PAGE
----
The Noojee Hotel at Noojee Victoria commenced operations in 1925 with the main intent of supporting the local timber industry. The Noojee Hotel has quite a history, along with the township itself, and has provided an important role to the community (other than serving beers) during a number of severe bushfires, an ever present danger for the area. Noojee itself is kind of typical of these old mountain townships that have discovered a sort of revival due to the tourist industry. Every weekend, at least in the summer months, thousands of people travel from north and south to visit Noojee and other similar towns as part of a weekend drive or ride.
The Commercial Hotel at Woods Point Victoria (better known as the Woods Point Hotel), is one of Victoria’s most iconic pubs (especially for those who venture to these parts), though by no means the oldest, and is located in a remote valley through which the Goulburn River runs and which became a mecca for gold prospectors in the mid-1800s. Woods Point reportedly had over 30 hotels in its heyday; but today, only one remains. Hopefully the current facilities can keep running, as it would be a shame if a part of history such as this were to fade away.
Manna-Gum at Broadbeach Is a restaurant almost hidden down a suburban street in Inverloch Victoria. It’s a very popular restaurant, for those in the know, and features excellent Asian style meals rarely found in this neck of the woods and hosts Greg and Sue have a long association with the region, having run restaurants and hotels in the area for many years. We’ve been going to the Manna-Gum for lunch for quite a few years to boot (even when we lived in Melbourne) and always look forward to an opportunity to visit. Each time I’ve tried to sample something different (Thai Prawn Omelette this time) and I’ve never been disappointed with any of the meals. The White Rabbit Dark Ale really hit the spot.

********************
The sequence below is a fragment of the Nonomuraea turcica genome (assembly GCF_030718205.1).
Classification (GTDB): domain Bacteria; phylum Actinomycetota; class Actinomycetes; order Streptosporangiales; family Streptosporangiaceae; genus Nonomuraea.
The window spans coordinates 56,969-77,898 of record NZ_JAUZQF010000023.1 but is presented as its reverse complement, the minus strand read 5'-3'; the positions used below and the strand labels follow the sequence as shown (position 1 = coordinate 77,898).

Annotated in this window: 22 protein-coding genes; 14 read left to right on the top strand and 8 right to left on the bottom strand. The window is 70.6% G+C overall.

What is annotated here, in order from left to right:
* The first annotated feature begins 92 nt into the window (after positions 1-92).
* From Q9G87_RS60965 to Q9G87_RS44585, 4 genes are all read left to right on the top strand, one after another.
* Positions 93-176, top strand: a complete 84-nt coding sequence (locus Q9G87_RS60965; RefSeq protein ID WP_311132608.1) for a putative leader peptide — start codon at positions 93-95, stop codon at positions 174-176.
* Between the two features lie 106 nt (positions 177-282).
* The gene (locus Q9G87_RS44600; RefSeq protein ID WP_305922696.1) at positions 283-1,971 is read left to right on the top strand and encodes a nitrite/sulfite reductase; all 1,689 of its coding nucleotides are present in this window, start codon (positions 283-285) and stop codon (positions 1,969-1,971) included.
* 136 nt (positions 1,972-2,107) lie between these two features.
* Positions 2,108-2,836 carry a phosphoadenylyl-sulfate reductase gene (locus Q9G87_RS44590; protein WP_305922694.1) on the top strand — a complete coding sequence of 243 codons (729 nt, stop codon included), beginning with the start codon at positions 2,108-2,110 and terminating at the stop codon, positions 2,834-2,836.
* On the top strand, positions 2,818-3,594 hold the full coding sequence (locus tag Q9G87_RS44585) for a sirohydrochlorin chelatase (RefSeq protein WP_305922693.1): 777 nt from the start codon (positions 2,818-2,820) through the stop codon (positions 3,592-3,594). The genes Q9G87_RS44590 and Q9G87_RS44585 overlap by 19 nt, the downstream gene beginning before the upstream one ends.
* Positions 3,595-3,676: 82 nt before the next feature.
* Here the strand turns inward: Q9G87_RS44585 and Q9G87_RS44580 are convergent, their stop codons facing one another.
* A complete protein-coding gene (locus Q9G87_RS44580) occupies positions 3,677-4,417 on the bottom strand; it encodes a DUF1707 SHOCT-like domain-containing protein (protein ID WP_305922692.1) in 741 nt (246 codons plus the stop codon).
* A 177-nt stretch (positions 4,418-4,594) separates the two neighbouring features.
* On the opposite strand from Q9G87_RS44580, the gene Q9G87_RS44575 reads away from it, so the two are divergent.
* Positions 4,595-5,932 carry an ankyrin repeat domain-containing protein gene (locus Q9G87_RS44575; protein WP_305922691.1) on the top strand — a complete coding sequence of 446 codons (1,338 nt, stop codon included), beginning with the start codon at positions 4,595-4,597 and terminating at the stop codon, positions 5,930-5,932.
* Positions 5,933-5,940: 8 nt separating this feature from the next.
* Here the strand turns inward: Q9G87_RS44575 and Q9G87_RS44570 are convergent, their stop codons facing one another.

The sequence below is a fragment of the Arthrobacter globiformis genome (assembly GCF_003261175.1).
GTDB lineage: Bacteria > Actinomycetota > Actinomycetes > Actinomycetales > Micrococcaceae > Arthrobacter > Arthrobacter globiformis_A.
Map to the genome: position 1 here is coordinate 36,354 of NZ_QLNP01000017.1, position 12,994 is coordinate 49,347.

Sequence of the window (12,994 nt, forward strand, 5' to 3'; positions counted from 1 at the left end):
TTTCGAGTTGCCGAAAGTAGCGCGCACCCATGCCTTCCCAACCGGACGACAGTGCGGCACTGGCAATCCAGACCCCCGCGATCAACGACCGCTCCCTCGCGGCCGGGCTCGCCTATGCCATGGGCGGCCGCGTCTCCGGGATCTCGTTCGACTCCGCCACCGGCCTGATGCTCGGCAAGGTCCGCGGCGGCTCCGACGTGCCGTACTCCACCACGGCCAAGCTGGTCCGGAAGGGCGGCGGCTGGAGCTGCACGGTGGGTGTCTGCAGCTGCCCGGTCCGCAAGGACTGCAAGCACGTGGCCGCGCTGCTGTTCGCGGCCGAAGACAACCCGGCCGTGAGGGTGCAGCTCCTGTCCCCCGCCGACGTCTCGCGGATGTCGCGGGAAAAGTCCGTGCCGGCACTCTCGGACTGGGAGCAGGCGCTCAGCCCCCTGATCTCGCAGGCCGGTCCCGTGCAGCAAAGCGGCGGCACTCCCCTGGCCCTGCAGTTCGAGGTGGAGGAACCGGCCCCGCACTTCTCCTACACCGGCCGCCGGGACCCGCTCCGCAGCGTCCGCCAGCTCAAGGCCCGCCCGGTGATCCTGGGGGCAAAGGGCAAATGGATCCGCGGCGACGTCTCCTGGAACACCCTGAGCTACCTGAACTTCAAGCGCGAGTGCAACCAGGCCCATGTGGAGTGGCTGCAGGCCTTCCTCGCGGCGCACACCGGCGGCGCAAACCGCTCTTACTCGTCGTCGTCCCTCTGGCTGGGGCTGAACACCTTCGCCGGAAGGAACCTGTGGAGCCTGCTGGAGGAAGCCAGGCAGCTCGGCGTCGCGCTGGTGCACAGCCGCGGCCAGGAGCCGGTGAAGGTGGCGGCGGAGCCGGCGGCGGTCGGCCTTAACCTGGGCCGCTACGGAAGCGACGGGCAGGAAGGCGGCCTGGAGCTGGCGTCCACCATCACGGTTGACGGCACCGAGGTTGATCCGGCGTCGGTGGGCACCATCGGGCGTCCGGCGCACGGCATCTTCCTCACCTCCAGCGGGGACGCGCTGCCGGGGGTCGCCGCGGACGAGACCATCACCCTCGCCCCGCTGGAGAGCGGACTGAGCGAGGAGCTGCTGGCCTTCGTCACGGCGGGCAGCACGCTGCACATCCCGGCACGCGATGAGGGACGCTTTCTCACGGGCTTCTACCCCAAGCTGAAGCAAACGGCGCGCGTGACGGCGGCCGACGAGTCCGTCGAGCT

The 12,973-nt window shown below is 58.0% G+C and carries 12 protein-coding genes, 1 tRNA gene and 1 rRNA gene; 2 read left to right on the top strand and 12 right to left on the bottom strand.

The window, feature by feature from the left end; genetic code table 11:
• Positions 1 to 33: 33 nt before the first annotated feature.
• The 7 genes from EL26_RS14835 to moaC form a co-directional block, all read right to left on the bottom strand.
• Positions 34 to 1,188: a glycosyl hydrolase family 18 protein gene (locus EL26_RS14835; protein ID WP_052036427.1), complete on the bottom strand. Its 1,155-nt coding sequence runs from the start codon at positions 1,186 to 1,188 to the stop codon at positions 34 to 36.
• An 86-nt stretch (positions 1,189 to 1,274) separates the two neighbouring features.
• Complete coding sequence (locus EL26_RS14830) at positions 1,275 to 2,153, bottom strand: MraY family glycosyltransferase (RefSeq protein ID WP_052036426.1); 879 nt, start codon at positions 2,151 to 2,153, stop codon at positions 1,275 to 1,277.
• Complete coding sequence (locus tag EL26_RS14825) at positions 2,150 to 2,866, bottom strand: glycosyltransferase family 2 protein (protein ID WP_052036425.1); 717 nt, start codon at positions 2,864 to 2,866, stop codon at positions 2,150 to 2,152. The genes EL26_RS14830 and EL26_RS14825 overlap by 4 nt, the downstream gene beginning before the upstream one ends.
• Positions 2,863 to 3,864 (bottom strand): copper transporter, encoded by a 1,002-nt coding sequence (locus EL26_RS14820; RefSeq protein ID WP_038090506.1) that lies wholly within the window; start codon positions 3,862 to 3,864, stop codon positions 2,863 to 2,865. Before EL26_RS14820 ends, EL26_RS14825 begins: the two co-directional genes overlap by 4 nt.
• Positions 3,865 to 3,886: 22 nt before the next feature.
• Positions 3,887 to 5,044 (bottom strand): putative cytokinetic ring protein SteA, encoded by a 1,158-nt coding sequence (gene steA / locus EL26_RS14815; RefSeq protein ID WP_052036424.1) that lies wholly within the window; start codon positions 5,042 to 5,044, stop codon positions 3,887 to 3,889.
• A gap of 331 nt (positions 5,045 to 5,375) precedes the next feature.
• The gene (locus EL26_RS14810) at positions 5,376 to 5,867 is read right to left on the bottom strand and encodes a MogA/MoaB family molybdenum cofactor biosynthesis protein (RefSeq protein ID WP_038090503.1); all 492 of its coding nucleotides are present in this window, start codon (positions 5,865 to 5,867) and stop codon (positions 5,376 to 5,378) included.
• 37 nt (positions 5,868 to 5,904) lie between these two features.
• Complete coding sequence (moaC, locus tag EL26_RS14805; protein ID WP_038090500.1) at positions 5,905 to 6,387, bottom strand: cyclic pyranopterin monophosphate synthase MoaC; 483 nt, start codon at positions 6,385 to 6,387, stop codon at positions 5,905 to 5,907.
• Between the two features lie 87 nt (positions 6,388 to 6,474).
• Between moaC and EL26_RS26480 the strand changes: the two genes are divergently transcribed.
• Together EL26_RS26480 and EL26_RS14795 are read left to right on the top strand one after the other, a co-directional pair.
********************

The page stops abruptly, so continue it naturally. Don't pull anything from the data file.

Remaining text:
The Inline 4 Café may appear, at first glance, to be out of place in this series; however, as it’s licensed, I reckon that qualifies it for the series as much as any other establishment. The Inline 4 Café revolves around a motorcycle sports theme and has, in its short time of operation, managed to generate an enormous amount of interest, locally and further afield. Despite the fact that the café only opened fairly recently, it has become an almost mandatory stop for those on day trips to the area and it’s especially popular with motorcycle riders, for obvious reasons. On weekends when the weather is kind, it’s very busy, but even on weekdays it has a constant procession of customers stopping for great food and coffee.
The Grand Ridge Brewery bar itself isn’t overly large compared to some, but there’s certainly no difficulty in getting a great beer even at the busiest of times and, believe me, it can get very busy. The Grand Ridge Brewery at Mirboo North is a well recognised and highly awarded brewery, receiving rave reviews for its craft beers, about which you can read more on their website. The staff are clearly used to the frenetic pace of peak hour and luckily this day we ventured in early, just before the tourist lunch crowds started to filter in. Being one of the first really fine days towards the end of winter, with more good days predicted, the crowds will undoubtedly increase.